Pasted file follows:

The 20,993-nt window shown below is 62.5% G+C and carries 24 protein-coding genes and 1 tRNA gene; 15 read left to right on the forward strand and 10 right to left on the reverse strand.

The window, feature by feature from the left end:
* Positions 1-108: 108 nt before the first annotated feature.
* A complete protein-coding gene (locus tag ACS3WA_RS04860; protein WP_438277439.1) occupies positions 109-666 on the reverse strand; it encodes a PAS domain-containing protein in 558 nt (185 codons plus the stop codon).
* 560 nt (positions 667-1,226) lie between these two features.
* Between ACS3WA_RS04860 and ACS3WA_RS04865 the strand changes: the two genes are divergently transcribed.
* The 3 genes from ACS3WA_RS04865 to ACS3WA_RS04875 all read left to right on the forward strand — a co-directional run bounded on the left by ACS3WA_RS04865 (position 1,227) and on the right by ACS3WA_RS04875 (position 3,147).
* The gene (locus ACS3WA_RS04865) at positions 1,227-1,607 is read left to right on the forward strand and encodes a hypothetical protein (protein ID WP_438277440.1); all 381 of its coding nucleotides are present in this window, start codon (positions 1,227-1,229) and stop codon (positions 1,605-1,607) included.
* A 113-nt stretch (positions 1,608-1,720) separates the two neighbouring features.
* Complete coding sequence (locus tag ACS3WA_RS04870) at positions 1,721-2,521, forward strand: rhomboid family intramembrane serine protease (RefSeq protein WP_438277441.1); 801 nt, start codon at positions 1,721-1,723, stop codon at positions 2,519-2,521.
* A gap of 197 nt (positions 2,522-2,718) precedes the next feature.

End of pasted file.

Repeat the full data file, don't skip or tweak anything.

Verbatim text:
The 20,993-nt window shown below is 62.5% G+C and carries 24 protein-coding genes and 1 tRNA gene; 15 read left to right on the forward strand and 10 right to left on the reverse strand.

The window, feature by feature from the left end:
* Positions 1-108: 108 nt before the first annotated feature.
* A complete protein-coding gene (locus tag ACS3WA_RS04860; protein WP_438277439.1) occupies positions 109-666 on the reverse strand; it encodes a PAS domain-containing protein in 558 nt (185 codons plus the stop codon).
* 560 nt (positions 667-1,226) lie between these two features.
* Between ACS3WA_RS04860 and ACS3WA_RS04865 the strand changes: the two genes are divergently transcribed.
* The 3 genes from ACS3WA_RS04865 to ACS3WA_RS04875 all read left to right on the forward strand — a co-directional run bounded on the left by ACS3WA_RS04865 (position 1,227) and on the right by ACS3WA_RS04875 (position 3,147).
* The gene (locus ACS3WA_RS04865) at positions 1,227-1,607 is read left to right on the forward strand and encodes a hypothetical protein (protein ID WP_438277440.1); all 381 of its coding nucleotides are present in this window, start codon (positions 1,227-1,229) and stop codon (positions 1,605-1,607) included.
* A 113-nt stretch (positions 1,608-1,720) separates the two neighbouring features.
* Complete coding sequence (locus tag ACS3WA_RS04870) at positions 1,721-2,521, forward strand: rhomboid family intramembrane serine protease (RefSeq protein WP_438277441.1); 801 nt, start codon at positions 1,721-1,723, stop codon at positions 2,519-2,521.
* A gap of 197 nt (positions 2,522-2,718) precedes the next feature.